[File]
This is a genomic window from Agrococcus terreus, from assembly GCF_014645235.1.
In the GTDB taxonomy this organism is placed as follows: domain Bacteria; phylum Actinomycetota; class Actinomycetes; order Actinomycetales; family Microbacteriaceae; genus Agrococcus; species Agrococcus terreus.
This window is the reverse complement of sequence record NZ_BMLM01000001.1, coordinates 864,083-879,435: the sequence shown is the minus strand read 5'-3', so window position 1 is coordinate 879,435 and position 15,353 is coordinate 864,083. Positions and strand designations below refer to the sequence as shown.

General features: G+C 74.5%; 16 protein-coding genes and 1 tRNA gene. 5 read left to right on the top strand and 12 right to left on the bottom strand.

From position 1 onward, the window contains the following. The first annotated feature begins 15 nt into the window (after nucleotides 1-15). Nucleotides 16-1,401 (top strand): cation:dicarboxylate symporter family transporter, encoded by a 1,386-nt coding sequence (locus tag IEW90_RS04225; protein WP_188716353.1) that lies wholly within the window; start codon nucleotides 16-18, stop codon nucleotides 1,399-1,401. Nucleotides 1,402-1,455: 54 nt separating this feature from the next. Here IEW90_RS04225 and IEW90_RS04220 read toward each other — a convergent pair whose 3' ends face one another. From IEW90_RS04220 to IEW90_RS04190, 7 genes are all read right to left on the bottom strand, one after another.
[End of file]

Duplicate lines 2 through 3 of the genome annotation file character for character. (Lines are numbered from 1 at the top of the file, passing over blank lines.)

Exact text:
In the GTDB taxonomy this organism is placed as follows: domain Bacteria; phylum Actinomycetota; class Actinomycetes; order Actinomycetales; family Microbacteriaceae; genus Agrococcus; species Agrococcus terreus.
This window is the reverse complement of sequence record NZ_BMLM01000001.1, coordinates 864,083-879,435: the sequence shown is the minus strand read 5'-3', so window position 1 is coordinate 879,435 and position 15,353 is coordinate 864,083. Positions and strand designations below refer to the sequence as shown.